About Mount Kilimanjaro
Looming over the town of Moshi in northern Tanzania, Mount Kilimanjaro rises from the dry plains, through a wide belt of forest and high alpine heath to an almost bare desert and finally the snow-capped summit, Uhuru Peak. At just 3 degrees south of the Equator it is one of the world’s highest free standing mountains. Mt. Kilimanjaro is composed of three extinct volcanoes: Kibo 5895 m (19340 ft.), Mawenzi 5149 m (16896 ft.), and Shira 3962 m (13000 ft.). Almost every kind of ecological system is found on the mountain: cultivated land, rain forest, heath, moorland, alpine desert and an arctic summit.
“As wide as all the world, great, high and unbelievably white in the sun was the square top of Mount Kilimanjaro”, wrote Ernest Hemingway of this highest mountain in Africa rising to 5,895 metres above sea level.
A climb on Africa’s highest mountain leads you through magnificent forest terrain. The ascent of Kilimanjaro can be done from six routes: Mweka, Umbwe, Shira, Rongai, Machame, and the Marangu Route which is the easier and the most popular. Depending on which route one wants to use, the climb of Kilimanjaro can take between four nights to six nights on the mountain. The two most popular routes are Marangu and Machame. On the Marangu Route, accommodation is in alpine huts while on Machame Route it is camping throughout. While expert guides and porters will accompany you on your climb, no technical equipment is required.
Snowfall can occur at any time of year but is mostly associated with northern Tanzania’s two rainy seasons. Precipitation in the summit area occurs principally as snow and graupel of 250 to 500 mm (9.8 to 19.7 in) per year and ablates within days or years.
The two rainy seasons last from March to May and another around the month of November. The northern slopes receive much less rainfall than the southern ones. The lower southern slope receives 800 to 900 mm (31 to 35 in) annually, rising to 1,500 to 2,000 mm (59 to 79 in) at 1,500 metres (4,900 ft) altitude and peaking “partly over” 3,000 mm (120 in) in the forest belt at 2,000 to 2,300 metres (6,600 to 7,500 ft). In the alpine zone, annual precipitation decreases to 200 mm (7.9 in).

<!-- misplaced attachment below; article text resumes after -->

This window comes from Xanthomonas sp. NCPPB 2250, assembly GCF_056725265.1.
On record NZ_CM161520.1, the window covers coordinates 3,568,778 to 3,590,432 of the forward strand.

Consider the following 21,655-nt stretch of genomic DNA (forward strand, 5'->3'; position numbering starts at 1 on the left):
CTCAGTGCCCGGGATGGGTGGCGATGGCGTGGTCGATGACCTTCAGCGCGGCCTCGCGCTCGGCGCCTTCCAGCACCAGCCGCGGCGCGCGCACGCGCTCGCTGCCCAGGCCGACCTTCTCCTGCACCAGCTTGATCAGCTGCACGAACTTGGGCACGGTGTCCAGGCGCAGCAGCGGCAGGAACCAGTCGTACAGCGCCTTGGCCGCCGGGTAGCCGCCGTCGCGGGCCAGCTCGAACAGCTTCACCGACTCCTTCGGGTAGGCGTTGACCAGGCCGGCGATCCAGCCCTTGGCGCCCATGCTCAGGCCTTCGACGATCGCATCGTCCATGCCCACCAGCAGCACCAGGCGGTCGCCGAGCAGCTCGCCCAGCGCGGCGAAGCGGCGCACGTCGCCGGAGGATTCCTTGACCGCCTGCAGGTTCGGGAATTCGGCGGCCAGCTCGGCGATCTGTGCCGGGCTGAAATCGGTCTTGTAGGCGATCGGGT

The average temperature in the summit area is approximately −7 °C (19 °F). Nighttime surface temperatures on the Northern Ice Field (NIF) fall on average to −9 °C (16 °F) with an average daytime high of −4 °C (25 °F). It is possible for the NIF to cool to as low as −15 to −27 °C (5 to −17 °F).
Large animals are rare on Kilimanjaro and are more frequent in the forests and lower parts of the mountain. Elephants and Cape buffaloes are among the animals that can be potentially hazardous to trekkers. Bushbucks, chameleons, dik-diks, duikers, mongooses, sunbirds, and warthogs have also been reported. Zebras, leopards and hyenas have been observed sporadically on the Shira plateau. Specific species associated with the mountain include the Kilimanjaro shrew and the chameleon Kinyongia tavetana. There are several stupendous game parks in Tanzania and nearby Kenya.
Amboseli National Park
Amboseli, one of the oldest national parks in Kenya, is located at the foot of Mount Kilimanjaro. The park is famous for its tranquil beauty and easily approachable animals, where the snows of Mount Kilimanjaro form a majestic backdrop to one of Kenya’s most spectacular displays of wildlife.
Due to the open nature of the park, lions are easily spotted, and can occasionally be watched stalking their prey. Zebra, giraffe and gazelles abound. The elephant population of 1500 is one of the longest studied and best researched. Buffalo, leopard, cheetah, wildebeests, hyenas, jackals, warthogs, and baboons are all present here.